A mixture between Final Fantasy, anime tropes, and Disney properties, Kingdom Hearts still feels like it’s rooted firmly in the early to mid-2000s. The story is weirdly melodramatic when you get past the never-ending deluge of proper nouns. The typical action-RPG gameplay ranges from fun and engaging at its best to downright frustrating at worst. Combine those two elements with a truly amazing soundtrack, an utterly insane naming scheme, and an obsession with belts, zippers, and plaid that raises more than a few eyebrows, and you get Kingdom Hearts.
It’s strange, nonsensical, and I cannot help but be fond of it all.
The series predominantly made its home on Sony’s consoles, with the occasional side story released for mobile phones and Nintendo’s line of handhelds. Now, however, every major Kingdom Hearts game is available on PC. Players can now experience Kingdom Hearts HD 1.5 + 2.5 ReMix, Kingdom Hearts HD 2.8 Final Chapter Prologue, Kingdom Hearts 3 + Re Mind DLC, and Kingdom Hearts Melody of Memory for the first time on PC courtesy of the Epic Games Store.
For the low, combined price of $304.96 CAD.
Let’s talk about the cost for a brief moment. Aside from Kingdom Hearts HD 1.5 + 2.5 ReMix, which costs $64.99 CAD, each game costs $79.99 CAD. That price is, to put it frankly, absurd. Sales will inevitably chip that cost down, but it is a significant barrier that I’m hard pressed to defend. I am not, however, factoring that cost in this review; the price may change after all, and what’s in the games themselves is what truly matters.
In that regard, the PC ports of the Kingdom Hearts games are rock solid. There are a few hiccups, primarily in the form of audio/visual bugs, that crop up every now and again. But by and large, Kingdom Hearts runs well on my relatively modest PC. While the games do have controller support, which I would highly recommend using, playing with a keyboard is an acceptable alternative.
I spent some time playing each of the four Kingdom Hearts games available on PC, so let’s take a look at each one independently.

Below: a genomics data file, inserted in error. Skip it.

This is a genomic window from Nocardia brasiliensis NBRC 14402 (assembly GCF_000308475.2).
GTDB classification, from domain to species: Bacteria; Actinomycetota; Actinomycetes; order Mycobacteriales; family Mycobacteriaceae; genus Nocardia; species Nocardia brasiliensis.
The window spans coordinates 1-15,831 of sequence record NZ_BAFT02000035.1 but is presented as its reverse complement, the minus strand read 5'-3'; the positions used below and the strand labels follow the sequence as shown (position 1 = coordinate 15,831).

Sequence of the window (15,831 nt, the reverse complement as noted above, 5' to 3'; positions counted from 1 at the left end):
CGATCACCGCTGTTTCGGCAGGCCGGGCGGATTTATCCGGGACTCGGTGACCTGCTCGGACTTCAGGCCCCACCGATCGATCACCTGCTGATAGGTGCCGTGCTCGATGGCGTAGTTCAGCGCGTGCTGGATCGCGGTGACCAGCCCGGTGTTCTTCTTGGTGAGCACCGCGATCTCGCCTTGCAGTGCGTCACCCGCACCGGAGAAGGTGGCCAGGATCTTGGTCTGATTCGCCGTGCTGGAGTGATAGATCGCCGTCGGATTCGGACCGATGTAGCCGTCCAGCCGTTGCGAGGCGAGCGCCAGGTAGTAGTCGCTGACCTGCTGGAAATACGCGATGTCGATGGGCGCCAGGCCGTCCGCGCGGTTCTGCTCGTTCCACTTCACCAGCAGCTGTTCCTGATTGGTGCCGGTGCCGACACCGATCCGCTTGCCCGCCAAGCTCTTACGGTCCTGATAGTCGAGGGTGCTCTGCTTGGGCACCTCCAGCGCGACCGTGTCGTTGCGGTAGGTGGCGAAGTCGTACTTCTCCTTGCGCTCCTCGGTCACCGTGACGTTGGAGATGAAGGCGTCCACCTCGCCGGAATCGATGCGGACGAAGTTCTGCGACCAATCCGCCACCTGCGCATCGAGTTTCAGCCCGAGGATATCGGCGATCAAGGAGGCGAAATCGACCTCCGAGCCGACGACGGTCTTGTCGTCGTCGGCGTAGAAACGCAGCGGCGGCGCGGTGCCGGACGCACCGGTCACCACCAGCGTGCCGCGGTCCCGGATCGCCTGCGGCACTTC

Kingdom Hearts HD 1.5 + 2.5 ReMix is easily the weakest game of the four, even though it may be the most important for plot purposes. The original Kingdom Hearts was released in 2002, and it’s gameplay struggles to hold up today due to its slower paced combat and poor level design. Chain of Memories features card-based battles that I was never a fan of. And the story goes well and truly off the rails as Organization XIII becomes more prominent in Kingdom Hearts 2.
Yet that sequel also features enough improvement to the combat that makes it worth playing, particularly as the boss fights become better designed. Both Kingdom Hearts 2 and Kingdom Hearts Birth by Sleep are worth playing in that regard, and on PC, both hold up well. Kingdom Hearts HD 1.5 + 2.5 ReMix did, however, feature the most bugs out of the four games — there were several times where the audio cut out in cutscenes, and textures often took their time to load if they did at all — but they were never game breaking or truly pervasive.
Containing the worst named games in the entire franchise, Kingdom Hearts HD 2.8 Final Chapter Prologue features Kingdom Hearts 3D: Dream Drop Distance, Kingdom Hearts 0.2: Birth by Sleep – A Fragmentary Passage, and a cinematic retelling of the game Kingdom Hearts χ. This is a game meant for Kingdom Hearts fans, filled with lore that relies on playing most of the other Kingdom Hearts games prior to Kingdom Hearts 3 in order to get the most out of it. It is fun on its own, and ran well while I played it, but I cannot recommend it unless you are devoted to playing each and every Kingdom Hearts game. It is, in many ways, a preview for its much better successor.
If there was ever a Kingdom Hearts game that truly deserved a PC release, it’s Kingdom Hearts 3 and it’s DLC. This release comes with a suite of options for discerning PC players who really want to see how gorgeous this game can look. And with the settings turned up, Kingdom Hearts 3 is beautiful to see in motion, and it’s easily the most worthwhile game to play of the four.
But more than being well-tuned for the PC, Kingdom Hearts 3 is a worthwhile game to play in its own right. Yes, the story is still bonkers and overly complicated. But it manages to play with your heartstrings despite that. It is also a blast to play; consistent 60 FPS on top of engaging action combat that expands in possibility as you grow more accustomed to it make it the best in the series from a gameplay perspective.
Kingdom Hearts Melody of Memory is the newest game in the series to be released, being a rhythm game similar in vein to the Theatrthym Final Fantasy. And like any rhythm game, the star of the show is the music. Which is fortunate, because that is arguably Kingdom Hearts’ best asset. If you enjoy listening to Yoko Shimomura’s compositions, then this is a game designed for you. Melody of Memory is fun to play, even if it contains cutscenes that further develop the franchise’s story despite being completely bonkers in premise and execution.
That is honestly the best summary of Kingdom Hearts as a franchise: fun to play, with a confusing and overly complicated story. It’s that combination that has made the franchise so infamous over the years, and on the Epic Games Store that reputation arrives with very little to damage it. There are a handful of bugs here and there, but for those who want to experience Kingdom Hearts on a new platform, you can’t go wrong with playing them on PC.